BASF said Monday that it will almost double synthetic ester base stocks production capacity at its Jinshan, China, site in response to rising demand for high-performance lubricants that address sustainability trends in the Asia-Pacific region.
The expansion is expected to be completed by the second half of 2022. The investment amount and specific production capacity added were not disclosed. Jinshan is a district in southwest Shanghai.
“Synthetic ester base stocks are essential components in the formulation of high-performance lubricants, providing several sustainability benefits,” BASF stated in a news release. “Fields of application include environmentally friendly refrigeration and air-conditioning, automotive as well as industrial lubricants.”
Matthias Lang, BASF’s vice president for business management of fuel and lubrications solutions for Asia-Pacific and of performance chemicals for China, said the new capacity will build on the company’s backward integration into key raw materials. “The new production capacity for synthetic ester base stocks will bring additional security of supply for our customers, particularly in the Asia-Pacific region,” Lang said in the news release.
Anuj Kumar Singh, a project manager in Kline & Co.’s energy practice, said one of the key drivers for growing use of synthetic esters is their biodegradability and non-toxicity nature. “This drives their use in applications where environmental considerations are vital,” Singh told Lube Report. “Moreover, lubricants formulated with synthetic esters are more stable and last longer. Thus, a growing need for such lubricants in China is resulting in demand growth for synthetic esters in China.”
Synthetic esters are used in a wide variety of lubricants, including greases, hydraulic fluids, aviation and compressor oils, gear and chain lubricants, metalworking fluids and automotive engine oils and transmission fluids.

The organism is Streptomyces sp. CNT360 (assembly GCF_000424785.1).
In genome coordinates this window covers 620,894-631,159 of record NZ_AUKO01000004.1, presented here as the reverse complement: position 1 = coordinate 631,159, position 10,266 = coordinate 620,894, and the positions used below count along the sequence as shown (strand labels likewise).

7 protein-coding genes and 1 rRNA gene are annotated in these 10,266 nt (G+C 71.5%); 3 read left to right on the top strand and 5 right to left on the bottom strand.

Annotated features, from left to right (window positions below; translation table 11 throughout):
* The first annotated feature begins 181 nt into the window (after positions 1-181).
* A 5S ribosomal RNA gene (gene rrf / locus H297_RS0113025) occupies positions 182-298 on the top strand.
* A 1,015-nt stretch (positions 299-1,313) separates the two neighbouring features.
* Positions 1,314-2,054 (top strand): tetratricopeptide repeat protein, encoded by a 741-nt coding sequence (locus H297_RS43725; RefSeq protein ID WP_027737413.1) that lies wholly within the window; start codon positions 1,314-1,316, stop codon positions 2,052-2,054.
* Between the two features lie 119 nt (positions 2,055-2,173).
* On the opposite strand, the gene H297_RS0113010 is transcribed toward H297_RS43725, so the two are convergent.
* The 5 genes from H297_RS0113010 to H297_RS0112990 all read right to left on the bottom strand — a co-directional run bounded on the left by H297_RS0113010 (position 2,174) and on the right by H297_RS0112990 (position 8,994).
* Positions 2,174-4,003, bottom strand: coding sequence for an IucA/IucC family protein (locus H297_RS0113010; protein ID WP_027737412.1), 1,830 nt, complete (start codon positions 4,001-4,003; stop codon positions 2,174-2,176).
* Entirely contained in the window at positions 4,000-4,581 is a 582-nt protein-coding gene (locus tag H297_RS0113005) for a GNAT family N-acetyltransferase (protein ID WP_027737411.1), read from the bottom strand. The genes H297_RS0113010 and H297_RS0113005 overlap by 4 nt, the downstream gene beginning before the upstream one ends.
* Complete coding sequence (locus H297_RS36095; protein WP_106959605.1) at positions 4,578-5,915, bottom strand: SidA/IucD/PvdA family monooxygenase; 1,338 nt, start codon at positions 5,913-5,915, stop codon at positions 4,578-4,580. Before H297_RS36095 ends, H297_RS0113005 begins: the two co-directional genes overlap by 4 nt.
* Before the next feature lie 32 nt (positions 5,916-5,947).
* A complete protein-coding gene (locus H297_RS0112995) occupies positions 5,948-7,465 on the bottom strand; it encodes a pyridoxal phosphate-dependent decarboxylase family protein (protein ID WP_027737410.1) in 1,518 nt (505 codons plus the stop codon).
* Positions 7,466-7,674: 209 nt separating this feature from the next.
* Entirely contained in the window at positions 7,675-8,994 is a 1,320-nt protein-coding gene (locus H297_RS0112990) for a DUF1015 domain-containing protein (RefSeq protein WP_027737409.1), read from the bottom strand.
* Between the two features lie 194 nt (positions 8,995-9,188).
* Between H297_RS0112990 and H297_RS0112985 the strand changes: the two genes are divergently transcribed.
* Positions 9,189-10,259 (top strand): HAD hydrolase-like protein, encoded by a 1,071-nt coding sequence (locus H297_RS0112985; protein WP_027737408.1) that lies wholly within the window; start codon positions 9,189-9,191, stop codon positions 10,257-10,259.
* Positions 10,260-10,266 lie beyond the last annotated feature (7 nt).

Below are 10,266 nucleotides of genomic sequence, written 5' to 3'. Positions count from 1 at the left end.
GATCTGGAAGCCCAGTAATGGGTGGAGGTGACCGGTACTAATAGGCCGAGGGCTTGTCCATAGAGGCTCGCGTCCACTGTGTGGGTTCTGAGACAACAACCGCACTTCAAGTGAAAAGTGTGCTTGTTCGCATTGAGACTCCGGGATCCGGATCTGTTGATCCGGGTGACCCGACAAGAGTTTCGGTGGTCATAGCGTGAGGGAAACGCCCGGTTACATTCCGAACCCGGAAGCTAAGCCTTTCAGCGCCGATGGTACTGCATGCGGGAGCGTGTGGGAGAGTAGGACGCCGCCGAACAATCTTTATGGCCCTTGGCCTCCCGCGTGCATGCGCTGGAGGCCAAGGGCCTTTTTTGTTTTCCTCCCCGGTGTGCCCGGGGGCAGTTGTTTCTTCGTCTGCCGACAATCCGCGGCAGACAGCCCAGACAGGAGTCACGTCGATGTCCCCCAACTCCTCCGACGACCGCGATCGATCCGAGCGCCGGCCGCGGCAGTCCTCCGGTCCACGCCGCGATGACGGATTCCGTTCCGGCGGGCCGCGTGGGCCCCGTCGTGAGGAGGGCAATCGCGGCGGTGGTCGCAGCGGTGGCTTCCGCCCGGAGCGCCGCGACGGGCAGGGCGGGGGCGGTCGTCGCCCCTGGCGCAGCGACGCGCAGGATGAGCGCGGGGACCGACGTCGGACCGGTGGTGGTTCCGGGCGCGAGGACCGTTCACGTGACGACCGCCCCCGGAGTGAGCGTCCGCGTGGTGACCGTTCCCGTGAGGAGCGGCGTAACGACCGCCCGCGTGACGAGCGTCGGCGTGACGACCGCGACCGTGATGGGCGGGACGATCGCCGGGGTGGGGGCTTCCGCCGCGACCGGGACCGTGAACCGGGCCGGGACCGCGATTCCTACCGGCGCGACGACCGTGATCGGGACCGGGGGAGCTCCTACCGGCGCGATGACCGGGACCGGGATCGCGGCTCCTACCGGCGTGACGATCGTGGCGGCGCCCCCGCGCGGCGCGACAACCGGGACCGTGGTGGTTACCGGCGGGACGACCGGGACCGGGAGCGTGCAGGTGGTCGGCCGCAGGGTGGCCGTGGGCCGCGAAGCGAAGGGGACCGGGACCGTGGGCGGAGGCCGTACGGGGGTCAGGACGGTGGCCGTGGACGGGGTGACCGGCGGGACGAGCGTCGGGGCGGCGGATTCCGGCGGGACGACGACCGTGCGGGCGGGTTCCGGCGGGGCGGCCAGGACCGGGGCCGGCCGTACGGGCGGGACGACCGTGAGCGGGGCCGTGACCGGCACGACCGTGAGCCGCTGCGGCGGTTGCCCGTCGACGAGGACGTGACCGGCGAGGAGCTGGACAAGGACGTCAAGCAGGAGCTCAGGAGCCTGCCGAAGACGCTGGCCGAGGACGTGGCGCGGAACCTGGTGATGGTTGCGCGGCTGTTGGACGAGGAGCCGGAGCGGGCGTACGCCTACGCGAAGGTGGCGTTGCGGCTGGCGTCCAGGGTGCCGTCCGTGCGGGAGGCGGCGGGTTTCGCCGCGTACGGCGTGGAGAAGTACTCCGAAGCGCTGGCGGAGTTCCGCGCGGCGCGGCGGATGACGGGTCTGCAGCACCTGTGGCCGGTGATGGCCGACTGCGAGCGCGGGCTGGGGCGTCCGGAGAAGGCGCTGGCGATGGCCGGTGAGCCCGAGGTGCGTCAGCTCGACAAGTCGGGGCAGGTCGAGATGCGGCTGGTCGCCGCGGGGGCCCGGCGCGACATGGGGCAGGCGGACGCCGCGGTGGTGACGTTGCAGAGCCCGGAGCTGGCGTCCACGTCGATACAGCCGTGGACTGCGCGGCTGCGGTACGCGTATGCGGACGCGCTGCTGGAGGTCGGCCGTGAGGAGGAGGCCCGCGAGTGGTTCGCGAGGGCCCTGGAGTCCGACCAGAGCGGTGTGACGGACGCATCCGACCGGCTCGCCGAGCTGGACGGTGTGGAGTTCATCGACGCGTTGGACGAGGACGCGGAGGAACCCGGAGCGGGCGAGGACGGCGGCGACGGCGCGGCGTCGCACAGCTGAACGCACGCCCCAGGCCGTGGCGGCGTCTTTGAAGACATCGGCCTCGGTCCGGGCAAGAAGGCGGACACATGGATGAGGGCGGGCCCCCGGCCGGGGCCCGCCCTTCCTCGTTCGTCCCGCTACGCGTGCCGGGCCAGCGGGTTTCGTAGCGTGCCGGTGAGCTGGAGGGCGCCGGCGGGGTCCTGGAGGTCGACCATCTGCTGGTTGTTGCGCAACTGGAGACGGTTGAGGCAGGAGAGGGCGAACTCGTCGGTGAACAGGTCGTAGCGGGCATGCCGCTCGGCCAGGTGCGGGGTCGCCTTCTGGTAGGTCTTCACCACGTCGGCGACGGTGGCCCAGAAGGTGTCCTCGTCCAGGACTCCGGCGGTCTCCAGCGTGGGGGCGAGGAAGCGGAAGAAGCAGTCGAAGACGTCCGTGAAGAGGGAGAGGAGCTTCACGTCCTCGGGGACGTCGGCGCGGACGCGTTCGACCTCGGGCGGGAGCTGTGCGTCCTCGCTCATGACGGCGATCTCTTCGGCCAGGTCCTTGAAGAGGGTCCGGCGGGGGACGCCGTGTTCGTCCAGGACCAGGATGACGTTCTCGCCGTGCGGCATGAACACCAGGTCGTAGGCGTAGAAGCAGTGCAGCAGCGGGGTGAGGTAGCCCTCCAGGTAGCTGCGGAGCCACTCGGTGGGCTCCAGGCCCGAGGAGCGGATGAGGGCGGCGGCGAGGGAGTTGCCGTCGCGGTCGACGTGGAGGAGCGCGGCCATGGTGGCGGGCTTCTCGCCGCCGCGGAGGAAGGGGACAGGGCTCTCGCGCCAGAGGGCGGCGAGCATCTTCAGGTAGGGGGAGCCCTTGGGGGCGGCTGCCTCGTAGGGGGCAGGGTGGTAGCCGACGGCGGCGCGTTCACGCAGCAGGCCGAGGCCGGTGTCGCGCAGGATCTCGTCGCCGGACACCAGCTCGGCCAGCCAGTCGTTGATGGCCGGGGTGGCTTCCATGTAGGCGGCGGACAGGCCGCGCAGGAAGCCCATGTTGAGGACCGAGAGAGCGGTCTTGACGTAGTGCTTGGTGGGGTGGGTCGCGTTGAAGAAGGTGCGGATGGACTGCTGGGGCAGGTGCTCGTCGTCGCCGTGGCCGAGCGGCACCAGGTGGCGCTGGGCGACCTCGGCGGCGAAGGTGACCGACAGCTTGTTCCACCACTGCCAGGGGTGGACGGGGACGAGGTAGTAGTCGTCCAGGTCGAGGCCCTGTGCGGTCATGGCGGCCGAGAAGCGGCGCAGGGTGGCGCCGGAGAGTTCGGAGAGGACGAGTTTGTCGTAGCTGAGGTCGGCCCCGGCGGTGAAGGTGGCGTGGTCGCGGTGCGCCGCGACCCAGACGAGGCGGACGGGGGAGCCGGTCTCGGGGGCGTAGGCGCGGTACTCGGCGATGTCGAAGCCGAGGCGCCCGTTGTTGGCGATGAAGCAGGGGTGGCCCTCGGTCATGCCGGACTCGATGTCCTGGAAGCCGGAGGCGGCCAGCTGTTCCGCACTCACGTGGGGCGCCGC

BASF says it offers a wide range of monoesters, methyl esters and diesters manufactured from sustainable and petrochemical raw materials. It sells them under the Synative brand and claims they are designed to offer formulators a broad pallet of properties. The range includes standard-viscosity fluids acting as base stocks; and high-viscosity, shear stable varieties used as viscosity modifiers.
According to its website, diesters have excellent lubricating properties, good thermal and oxidative stability and a low-temperature behavior. “They are used as base oils but can also be used for their co-solvency property for additives and also to achieve desired seal performance in synthetic lubricants formulated with Group III, GTL and PAO base stocks,” the company explained. Applications include automotive transmission and axle oils, hydraulic oils, metalworking fluids and greases.
Kline’s Singh noted that synthetic esters are often blended with PAOs in order to help provide additive solubility and seal compatibility, and therefore can be used as a blend component in synthetic engine oils. “Moreover, the use of synthetic esters does not result in loss in desired performance,” he added. “Synthetic esters can also be used in two-stroke engine oils.”